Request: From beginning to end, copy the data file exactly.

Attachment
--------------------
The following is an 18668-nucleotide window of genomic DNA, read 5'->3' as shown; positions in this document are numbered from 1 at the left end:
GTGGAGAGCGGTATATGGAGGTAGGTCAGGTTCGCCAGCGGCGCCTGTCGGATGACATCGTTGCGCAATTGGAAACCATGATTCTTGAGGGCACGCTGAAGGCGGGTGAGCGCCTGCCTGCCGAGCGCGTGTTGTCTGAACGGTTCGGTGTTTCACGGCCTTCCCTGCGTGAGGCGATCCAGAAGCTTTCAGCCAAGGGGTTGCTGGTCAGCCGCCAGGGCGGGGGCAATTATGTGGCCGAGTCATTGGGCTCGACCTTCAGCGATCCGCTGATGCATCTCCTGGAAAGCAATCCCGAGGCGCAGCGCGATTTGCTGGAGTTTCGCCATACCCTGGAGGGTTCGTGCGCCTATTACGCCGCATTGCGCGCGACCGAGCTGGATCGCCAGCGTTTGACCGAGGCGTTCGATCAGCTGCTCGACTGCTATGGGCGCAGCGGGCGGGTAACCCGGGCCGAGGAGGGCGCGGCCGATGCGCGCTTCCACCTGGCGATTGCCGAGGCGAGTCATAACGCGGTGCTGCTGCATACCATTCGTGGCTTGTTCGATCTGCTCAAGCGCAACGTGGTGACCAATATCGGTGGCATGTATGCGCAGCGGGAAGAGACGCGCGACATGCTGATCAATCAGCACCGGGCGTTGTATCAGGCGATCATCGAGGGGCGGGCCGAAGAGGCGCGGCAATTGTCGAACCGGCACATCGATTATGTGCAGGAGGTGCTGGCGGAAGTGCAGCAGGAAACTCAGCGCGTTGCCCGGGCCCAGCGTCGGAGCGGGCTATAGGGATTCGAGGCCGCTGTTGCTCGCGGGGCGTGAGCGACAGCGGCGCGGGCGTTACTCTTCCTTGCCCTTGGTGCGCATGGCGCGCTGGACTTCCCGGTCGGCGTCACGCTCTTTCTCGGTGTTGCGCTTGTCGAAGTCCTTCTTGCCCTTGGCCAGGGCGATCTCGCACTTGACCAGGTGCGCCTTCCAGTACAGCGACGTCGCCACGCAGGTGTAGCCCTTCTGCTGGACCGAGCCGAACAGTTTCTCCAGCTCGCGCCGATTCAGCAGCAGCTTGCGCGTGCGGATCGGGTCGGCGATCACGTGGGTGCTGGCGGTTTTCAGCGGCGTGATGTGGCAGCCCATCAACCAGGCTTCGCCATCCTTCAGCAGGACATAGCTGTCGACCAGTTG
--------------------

The following is an 18668-nucleotide window of genomic DNA, read 5'->3' as shown; positions in this document are numbered from 1 at the left end:
GTGGAGAGCGGTATATGGAGGTAGGTCAGGTTCGCCAGCGGCGCCTGTCGGATGACATCGTTGCGCAATTGGAAACCATGATTCTTGAGGGCACGCTGAAGGCGGGTGAGCGCCTGCCTGCCGAGCGCGTGTTGTCTGAACGGTTCGGTGTTTCACGGCCTTCCCTGCGTGAGGCGATCCAGAAGCTTTCAGCCAAGGGGTTGCTGGTCAGCCGCCAGGGCGGGGGCAATTATGTGGCCGAGTCATTGGGCTCGACCTTCAGCGATCCGCTGATGCATCTCCTGGAAAGCAATCCCGAGGCGCAGCGCGATTTGCTGGAGTTTCGCCATACCCTGGAGGGTTCGTGCGCCTATTACGCCGCATTGCGCGCGACCGAGCTGGATCGCCAGCGTTTGACCGAGGCGTTCGATCAGCTGCTCGACTGCTATGGGCGCAGCGGGCGGGTAACCCGGGCCGAGGAGGGCGCGGCCGATGCGCGCTTCCACCTGGCGATTGCCGAGGCGAGTCATAACGCGGTGCTGCTGCATACCATTCGTGGCTTGTTCGATCTGCTCAAGCGCAACGTGGTGACCAATATCGGTGGCATGTATGCGCAGCGGGAAGAGACGCGCGACATGCTGATCAATCAGCACCGGGCGTTGTATCAGGCGATCATCGAGGGGCGGGCCGAAGAGGCGCGGCAATTGTCGAACCGGCACATCGATTATGTGCAGGAGGTGCTGGCGGAAGTGCAGCAGGAAACTCAGCGCGTTGCCCGGGCCCAGCGTCGGAGCGGGCTATAGGGATTCGAGGCCGCTGTTGCTCGCGGGGCGTGAGCGACAGCGGCGCGGGCGTTACTCTTCCTTGCCCTTGGTGCGCATGGCGCGCTGGACTTCCCGGTCGGCGTCACGCTCTTTCTCGGTGTTGCGCTTGTCGAAGTCCTTCTTGCCCTTGGCCAGGGCGATCTCGCACTTGACCAGGTGCGCCTTCCAGTACAGCGACGTCGCCACGCAGGTGTAGCCCTTCTGCTGGACCGAGCCGAACAGTTTCTCCAGCTCGCGCCGATTCAGCAGCAGCTTGCGCGTGCGGATCGGGTCGGCGATCACGTGGGTGCTGGCGGTTTTCAGCGGCGTGATGTGGCAGCCCATCAACCAGGCTTCGCCATCCTTCAGCAGGACATAGCTGTCGACCAGTTG